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The Saratoga Falcon

The Saratoga Falcon

The Saratoga Falcon

Math and CS teacher incorporates video games into teaching


While video games and education are commonly viewed as two non-overlapping fields, AP CS and Precalculus Honors teacher Jarvin Bayona regularly incorporates the lessons he learned from video games into his daily teaching.

Bayona started his gaming journey at age 2. He remembers playing video games on his parents’ Nintendo Entertainment System. He especially liked “Bubble Trouble,” a deceptively simple video game where the only objective was to pop bubbles.

Ever since, Bayona estimates he has clocked in over 4,000 hours on games like “Dota 2” and “Call of Duty.”

Bayona not only enjoys the games themselves but also the ideas and concepts that can be applied to real life. For instance, video games often reward perseverance and learning from mistakes, and Bayona similarly tries to give his students the opportunity to fix their mistakes through test corrections and quiz retakes.

“There are times where you make mistakes. Let’s say you are playing Mega-Man or Mario and your character dies,” Bayona said. “You have multiple lives to try again and learn the level better.” 

While Bayona believes that second chances are necessary, he does worry that a policy of giving second chances can be easily abused by students. He said this can be compared to “save scumming” in gaming, the act of saving right before a boss fight in order to restart in case the fight goes badly.

“For some game developers, this is not the intended way to play the game — maybe if you die the first time, you may think, ‘I’m not strong enough’ or ‘I need to do more side quests or pick up some more items’,” Bayona said. “But you can’t just brute force your way through the boss.”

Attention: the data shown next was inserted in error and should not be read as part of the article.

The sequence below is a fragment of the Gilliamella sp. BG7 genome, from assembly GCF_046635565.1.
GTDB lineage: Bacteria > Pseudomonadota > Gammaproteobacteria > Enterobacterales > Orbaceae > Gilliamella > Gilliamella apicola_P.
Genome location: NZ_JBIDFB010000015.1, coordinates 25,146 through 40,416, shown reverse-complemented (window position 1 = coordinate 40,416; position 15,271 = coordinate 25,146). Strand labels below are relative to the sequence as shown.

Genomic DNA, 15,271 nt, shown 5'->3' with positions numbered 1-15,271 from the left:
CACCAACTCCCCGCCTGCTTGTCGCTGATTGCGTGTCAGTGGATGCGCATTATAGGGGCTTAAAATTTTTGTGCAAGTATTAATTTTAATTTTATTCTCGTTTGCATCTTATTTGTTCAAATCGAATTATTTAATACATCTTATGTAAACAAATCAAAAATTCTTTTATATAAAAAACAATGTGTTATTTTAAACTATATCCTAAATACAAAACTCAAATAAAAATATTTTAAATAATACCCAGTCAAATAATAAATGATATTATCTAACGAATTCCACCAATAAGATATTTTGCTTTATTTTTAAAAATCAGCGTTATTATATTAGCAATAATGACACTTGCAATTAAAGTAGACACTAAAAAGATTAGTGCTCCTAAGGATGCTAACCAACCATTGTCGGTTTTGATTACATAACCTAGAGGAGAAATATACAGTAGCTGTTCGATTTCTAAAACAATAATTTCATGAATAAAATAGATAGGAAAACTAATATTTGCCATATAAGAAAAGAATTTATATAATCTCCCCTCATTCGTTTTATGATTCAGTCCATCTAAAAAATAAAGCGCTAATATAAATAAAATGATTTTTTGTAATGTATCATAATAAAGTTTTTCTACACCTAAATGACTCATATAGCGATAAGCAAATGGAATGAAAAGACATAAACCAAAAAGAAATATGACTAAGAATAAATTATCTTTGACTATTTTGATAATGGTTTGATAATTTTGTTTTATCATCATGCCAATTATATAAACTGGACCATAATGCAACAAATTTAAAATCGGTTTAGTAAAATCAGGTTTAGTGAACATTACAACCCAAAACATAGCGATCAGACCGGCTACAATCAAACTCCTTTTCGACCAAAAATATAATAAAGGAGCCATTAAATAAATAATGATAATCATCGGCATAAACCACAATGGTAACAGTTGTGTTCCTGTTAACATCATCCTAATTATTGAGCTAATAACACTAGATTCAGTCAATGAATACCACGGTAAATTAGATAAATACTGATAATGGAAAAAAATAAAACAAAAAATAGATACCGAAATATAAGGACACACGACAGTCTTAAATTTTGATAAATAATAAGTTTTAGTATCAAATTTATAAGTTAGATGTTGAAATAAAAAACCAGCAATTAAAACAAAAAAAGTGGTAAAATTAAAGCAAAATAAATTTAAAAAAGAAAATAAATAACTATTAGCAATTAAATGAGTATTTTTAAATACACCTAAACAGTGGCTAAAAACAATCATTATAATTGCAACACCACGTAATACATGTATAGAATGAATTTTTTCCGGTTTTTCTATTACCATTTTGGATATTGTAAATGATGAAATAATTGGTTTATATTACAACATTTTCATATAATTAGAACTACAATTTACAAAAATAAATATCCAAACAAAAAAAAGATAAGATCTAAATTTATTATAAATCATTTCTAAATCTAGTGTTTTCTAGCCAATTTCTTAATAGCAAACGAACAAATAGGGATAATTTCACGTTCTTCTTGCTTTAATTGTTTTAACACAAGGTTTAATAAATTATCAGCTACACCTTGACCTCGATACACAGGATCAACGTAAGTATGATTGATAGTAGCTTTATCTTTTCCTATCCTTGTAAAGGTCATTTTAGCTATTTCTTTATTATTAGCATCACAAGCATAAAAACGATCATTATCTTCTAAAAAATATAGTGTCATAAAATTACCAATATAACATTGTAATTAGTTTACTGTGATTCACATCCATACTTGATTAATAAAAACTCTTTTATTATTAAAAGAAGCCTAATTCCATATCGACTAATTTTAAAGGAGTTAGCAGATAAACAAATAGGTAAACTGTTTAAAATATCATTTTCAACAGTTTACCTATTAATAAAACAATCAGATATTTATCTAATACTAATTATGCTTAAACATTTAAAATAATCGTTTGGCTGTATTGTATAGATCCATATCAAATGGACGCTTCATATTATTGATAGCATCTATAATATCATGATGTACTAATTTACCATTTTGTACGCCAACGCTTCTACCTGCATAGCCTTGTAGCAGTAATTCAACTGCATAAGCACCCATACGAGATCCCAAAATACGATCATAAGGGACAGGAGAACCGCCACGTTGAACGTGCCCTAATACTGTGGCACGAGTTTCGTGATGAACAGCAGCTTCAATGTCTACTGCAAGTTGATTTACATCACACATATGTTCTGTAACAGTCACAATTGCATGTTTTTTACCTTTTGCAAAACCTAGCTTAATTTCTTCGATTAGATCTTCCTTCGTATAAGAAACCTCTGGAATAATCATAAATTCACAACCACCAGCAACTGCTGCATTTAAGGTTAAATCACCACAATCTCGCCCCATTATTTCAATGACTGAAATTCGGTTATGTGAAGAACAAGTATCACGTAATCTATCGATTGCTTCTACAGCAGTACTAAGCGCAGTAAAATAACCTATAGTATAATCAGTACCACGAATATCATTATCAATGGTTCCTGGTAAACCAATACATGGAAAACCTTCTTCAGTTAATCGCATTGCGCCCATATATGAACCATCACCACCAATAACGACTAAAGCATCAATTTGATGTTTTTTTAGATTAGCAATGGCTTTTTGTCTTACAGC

Bayona’s experience as a Twitch video game streamer has also helped improve his class. On Twitch, Bayona loves to shoutcast his favorite games, commentating what is happening in the game. Because of this, Bayona feels like he has had a lot of experience breaking down any given situation — whether that’s in gaming or math. 

“Shoutcasting has helped me in my speaking, whether I’m doing live coding or explaining math problems,” Bayona said.

Because of shoutcasting, Bayona said his verbal stamina has increased: He’s able to talk for hours on end in the classroom without needing a break. 

Bayona said that, without his gaming experiences, he may not have learned the key lessons, gained the crucial experiences or obtained the important practice that helped create his own teaching style. Although gaming and teaching are viewed as polar opposites, Bayona hopes that he can bridge the gap between the two of them, bringing one world to the other.

“Seeing how students are performing in my class and how that reflects the grades I’m giving them, I think I’m doing a good job so far combining the two subjects,” Bayona said.

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